Computer Crime Research Center


Problems of counteraction to computer crimes and cyber terrorism

Date: March 16, 2004
Source: Computer Crime Research Center
By: Vladimir Golubev

... in mathematical, symbol or any other way and are transferred via local and global networks, or data stored in other physical or virtual device, or other carrier, designed for its storage, processing and transmission.

Conflict in Kosovo is considered as the first Internet-war [6]. Governmental figures and individuals aspired to use Web for distribution of information, carrying out propaganda, causing damage to opponents, recruiting new adherents. Hackers used networks for condemnation of military actions of both Yugoslavia and NATO, by breaching government computers and obtaining control on websites. Politicians and public figures used World Wide Web so that their slogans could reach as much audience as possible. People all over the world discussed controversial questions and exchanged text, images and video that could not be found in other mass media means. In April 1999, Los-Angeles Times newspaper wrote that conflict in Kosovo transformed cyber space into virtual battle field, where war is waged for minds and hearts with help of electronic images, mass emails and hacker attacks.

One of the key factor in fighting computer crimes and cyber terrorism is improvement of legal provision and efforts’ coordination aimed at counteraction to such dangerous in conditions of global informatization phenomenon as cyber terrorism. Several countries including USA had directed initiatives to conclude mutual agreements on juridical support, extradition, investigatory authorities’ delimitation, unification of laws so that cyber criminals can be impled even in case when crime crosses borders. These initiatives are concentrated on solving such problems as computer fraud, child porn in the Internet, electronic piracy, all kinds of illegal access. Actions of governments on waging cyber war and using cyber attacks, as military weapon, fall under these agreements too.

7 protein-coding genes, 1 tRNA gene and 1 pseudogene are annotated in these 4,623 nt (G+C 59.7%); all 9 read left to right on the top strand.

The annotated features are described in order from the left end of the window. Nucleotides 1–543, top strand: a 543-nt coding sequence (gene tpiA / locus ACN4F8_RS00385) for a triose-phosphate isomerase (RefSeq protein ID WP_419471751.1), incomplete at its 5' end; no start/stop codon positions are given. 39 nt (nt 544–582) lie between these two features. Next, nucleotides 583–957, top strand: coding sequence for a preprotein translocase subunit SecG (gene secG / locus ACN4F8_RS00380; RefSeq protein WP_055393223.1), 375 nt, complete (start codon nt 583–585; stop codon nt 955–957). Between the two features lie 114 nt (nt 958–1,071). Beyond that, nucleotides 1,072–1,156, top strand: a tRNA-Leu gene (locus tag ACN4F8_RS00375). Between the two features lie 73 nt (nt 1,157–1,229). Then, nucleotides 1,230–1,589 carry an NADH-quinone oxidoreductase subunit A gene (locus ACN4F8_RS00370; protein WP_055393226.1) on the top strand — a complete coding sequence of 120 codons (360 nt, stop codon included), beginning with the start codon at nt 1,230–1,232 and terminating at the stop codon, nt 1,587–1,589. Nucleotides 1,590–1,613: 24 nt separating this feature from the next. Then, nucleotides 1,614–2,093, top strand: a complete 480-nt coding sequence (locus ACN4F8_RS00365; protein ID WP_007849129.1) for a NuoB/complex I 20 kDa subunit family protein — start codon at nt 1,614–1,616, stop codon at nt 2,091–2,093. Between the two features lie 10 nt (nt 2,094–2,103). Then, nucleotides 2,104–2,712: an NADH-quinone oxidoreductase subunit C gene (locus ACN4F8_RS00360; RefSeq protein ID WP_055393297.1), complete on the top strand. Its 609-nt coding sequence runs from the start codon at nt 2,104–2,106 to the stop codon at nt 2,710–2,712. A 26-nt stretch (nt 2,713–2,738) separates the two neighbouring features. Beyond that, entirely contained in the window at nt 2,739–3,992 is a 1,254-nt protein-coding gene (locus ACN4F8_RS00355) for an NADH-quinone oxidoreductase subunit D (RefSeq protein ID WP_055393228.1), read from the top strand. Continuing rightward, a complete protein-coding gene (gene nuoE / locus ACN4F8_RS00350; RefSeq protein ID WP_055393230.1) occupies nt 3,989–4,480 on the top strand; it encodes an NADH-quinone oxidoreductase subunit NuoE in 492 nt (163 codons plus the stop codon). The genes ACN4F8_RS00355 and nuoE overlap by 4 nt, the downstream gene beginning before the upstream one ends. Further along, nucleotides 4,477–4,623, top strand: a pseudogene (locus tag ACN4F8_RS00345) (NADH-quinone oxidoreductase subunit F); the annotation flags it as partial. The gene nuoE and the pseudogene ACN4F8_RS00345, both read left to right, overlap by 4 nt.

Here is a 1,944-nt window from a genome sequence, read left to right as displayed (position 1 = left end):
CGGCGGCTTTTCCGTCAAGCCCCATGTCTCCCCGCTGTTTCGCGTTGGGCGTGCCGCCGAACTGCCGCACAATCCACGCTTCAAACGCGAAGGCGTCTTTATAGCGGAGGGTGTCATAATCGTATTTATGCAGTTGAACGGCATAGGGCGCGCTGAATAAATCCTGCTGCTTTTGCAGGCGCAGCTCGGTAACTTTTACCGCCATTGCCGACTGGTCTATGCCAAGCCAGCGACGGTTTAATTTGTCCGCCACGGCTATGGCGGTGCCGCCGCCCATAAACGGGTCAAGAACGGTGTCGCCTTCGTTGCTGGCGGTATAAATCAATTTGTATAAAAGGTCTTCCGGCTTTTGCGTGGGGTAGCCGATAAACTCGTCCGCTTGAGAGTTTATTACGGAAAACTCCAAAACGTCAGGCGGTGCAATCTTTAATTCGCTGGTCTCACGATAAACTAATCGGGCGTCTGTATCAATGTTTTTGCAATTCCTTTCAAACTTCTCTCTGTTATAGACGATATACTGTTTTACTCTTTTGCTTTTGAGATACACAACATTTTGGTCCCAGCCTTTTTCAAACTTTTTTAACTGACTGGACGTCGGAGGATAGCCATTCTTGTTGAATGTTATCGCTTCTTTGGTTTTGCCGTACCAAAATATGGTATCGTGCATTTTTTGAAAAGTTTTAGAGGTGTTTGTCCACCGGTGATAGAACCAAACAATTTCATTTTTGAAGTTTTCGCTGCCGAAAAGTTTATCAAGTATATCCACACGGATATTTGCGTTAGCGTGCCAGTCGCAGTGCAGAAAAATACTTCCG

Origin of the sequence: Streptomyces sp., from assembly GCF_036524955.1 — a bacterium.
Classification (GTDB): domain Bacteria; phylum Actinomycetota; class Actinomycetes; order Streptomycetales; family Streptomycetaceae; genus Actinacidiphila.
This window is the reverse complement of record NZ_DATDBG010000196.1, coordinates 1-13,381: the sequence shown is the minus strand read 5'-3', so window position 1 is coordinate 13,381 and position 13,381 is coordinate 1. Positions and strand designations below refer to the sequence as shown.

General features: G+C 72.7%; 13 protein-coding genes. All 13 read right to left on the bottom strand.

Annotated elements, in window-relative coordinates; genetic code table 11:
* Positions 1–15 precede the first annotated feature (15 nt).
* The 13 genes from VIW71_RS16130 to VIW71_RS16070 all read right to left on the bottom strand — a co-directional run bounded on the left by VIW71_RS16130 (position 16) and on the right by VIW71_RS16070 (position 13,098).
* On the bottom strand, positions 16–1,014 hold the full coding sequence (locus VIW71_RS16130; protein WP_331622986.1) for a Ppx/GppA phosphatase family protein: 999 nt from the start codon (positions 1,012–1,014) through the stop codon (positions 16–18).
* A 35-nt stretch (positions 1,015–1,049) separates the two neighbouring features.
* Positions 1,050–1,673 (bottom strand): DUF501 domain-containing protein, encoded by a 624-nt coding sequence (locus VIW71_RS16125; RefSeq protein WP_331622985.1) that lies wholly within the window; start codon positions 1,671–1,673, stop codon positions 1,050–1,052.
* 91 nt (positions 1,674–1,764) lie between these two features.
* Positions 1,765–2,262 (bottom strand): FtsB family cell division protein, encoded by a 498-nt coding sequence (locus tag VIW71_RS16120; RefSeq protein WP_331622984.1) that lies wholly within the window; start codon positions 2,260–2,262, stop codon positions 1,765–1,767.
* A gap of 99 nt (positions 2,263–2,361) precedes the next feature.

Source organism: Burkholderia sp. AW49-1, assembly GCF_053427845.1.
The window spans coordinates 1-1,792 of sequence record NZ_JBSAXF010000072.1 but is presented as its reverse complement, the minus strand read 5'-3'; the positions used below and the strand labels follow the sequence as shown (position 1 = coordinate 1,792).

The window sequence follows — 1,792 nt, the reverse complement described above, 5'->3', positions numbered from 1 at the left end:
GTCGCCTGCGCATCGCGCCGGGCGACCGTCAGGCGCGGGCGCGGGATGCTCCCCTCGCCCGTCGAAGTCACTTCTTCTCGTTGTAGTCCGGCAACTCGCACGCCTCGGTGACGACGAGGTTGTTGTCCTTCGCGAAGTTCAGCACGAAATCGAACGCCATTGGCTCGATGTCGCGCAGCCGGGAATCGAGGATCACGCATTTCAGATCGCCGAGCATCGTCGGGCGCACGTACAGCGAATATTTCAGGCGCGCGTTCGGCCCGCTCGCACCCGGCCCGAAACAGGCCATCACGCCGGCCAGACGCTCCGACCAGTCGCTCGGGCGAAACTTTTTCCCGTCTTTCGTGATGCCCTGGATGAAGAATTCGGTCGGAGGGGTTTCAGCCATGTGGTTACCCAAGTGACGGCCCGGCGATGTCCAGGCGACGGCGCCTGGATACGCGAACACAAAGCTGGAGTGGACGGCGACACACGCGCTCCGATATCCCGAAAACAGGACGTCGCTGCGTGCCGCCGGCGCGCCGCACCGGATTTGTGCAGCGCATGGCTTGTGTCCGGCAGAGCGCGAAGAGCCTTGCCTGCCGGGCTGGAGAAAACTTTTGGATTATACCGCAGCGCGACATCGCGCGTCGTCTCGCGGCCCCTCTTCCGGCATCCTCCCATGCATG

In July 1996, President Clinton announced about forming President's Commission on Critical Infrastructure Protection (PCCIP). In October 1997 report, Commission informed that “threats to critical infrastructure are real and, through interdependence and interrelation, infrastructures can be vulnerable to new kinds of attacks”. Intentional exploitation of such weak spots may rouse serious after effects to economy, life and health.

PCCIP also noted that cyber threats changed the whole scenery. “In the past we were protected from attacks on infrastructure by broad oceans and friendly neighbors. Today cyber threats’ evolution fundamentally changed the situation. There are no national borders in cyber space. Potentially dangerous cyber attacks may be planned and prepared without their preparation detection. They can be invisibly investigated, rehearsed in secret and then fulfilled in minutes or even seconds without identification of an attacker or establishing his allocation”.